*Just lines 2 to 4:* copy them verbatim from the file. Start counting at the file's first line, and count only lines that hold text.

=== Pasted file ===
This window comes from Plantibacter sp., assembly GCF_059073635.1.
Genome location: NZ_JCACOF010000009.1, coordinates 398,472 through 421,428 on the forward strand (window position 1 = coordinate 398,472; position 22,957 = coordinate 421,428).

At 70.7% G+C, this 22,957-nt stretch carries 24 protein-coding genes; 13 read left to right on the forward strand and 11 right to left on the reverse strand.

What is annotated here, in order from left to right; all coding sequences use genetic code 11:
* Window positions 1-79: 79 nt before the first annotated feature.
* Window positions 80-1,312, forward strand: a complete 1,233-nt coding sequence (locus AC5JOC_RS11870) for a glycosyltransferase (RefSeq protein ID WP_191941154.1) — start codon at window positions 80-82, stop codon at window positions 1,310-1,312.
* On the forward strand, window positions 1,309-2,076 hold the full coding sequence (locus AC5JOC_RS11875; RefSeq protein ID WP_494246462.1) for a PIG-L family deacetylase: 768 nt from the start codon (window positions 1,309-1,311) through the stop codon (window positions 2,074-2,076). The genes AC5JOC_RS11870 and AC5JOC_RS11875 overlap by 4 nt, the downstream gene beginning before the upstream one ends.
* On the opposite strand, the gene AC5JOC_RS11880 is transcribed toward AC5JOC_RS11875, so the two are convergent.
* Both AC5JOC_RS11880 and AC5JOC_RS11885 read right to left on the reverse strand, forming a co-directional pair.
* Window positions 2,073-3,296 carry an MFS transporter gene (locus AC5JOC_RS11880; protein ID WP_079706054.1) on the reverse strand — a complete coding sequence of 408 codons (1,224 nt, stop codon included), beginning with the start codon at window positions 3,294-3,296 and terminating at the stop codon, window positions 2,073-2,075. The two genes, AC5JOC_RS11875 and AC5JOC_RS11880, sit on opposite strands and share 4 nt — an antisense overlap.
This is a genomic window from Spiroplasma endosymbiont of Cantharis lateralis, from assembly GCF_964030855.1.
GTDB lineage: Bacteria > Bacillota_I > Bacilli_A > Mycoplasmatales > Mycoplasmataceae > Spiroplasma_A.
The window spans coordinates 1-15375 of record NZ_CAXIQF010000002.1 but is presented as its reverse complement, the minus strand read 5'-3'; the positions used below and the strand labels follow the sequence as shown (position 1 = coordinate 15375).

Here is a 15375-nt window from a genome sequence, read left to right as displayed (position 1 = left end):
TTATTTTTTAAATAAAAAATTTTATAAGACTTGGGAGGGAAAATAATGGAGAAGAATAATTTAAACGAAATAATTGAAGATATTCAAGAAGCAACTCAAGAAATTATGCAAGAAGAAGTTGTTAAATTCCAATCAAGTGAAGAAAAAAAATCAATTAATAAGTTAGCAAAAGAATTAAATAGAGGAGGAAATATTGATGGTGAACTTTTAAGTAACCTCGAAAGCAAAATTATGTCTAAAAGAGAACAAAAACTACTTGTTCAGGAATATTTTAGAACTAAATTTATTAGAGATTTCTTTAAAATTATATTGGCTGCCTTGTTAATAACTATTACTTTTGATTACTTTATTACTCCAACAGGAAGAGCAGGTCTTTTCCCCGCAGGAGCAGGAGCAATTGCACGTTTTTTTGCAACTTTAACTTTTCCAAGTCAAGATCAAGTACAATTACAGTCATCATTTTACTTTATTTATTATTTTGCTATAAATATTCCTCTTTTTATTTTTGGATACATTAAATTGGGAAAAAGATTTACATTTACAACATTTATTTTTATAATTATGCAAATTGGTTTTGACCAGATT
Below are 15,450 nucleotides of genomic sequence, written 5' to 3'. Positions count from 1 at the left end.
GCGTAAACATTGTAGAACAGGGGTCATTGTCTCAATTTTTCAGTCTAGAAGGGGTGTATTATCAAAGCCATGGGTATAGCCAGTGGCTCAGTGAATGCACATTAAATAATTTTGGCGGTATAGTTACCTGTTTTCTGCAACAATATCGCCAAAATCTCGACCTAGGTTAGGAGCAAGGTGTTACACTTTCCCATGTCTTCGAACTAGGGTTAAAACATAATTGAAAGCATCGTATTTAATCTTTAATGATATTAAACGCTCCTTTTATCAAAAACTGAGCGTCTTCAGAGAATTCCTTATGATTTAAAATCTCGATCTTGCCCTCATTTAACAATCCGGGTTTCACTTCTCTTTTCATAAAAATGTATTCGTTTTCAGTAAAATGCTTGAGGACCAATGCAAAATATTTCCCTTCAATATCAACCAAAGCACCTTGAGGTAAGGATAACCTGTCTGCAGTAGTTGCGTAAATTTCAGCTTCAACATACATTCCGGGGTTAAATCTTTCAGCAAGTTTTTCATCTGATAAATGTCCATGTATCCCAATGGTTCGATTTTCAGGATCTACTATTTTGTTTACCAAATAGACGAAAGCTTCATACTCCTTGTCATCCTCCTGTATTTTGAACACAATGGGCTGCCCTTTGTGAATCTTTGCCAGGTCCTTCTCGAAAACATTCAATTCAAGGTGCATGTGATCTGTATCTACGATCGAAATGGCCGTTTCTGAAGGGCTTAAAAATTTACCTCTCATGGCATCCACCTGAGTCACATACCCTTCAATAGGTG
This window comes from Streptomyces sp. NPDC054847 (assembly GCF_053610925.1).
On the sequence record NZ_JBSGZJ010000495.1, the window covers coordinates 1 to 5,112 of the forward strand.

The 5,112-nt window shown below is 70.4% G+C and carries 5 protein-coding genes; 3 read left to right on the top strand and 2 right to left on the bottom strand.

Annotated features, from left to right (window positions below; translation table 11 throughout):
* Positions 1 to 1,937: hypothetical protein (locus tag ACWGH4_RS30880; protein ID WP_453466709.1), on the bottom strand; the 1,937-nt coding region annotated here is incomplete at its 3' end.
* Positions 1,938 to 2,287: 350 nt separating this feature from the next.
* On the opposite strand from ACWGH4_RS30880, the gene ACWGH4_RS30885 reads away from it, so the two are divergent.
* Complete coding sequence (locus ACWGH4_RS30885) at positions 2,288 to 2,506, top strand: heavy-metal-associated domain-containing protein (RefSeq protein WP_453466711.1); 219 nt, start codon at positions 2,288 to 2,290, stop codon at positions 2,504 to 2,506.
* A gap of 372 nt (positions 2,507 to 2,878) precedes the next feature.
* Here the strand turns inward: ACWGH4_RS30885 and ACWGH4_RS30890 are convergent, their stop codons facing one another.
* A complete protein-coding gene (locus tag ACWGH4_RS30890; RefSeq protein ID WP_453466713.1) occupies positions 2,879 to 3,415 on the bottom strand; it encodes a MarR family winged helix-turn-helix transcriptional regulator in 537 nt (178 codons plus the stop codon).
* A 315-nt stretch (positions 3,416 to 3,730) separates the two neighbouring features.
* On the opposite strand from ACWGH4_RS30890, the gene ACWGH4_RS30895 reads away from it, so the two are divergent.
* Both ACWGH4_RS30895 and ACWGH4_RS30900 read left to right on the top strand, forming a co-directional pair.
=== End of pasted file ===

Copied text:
Genome location: NZ_JCACOF010000009.1, coordinates 398,472 through 421,428 on the forward strand (window position 1 = coordinate 398,472; position 22,957 = coordinate 421,428).

At 70.7% G+C, this 22,957-nt stretch carries 24 protein-coding genes; 13 read left to right on the forward strand and 11 right to left on the reverse strand.

What is annotated here, in order from left to right; all coding sequences use genetic code 11: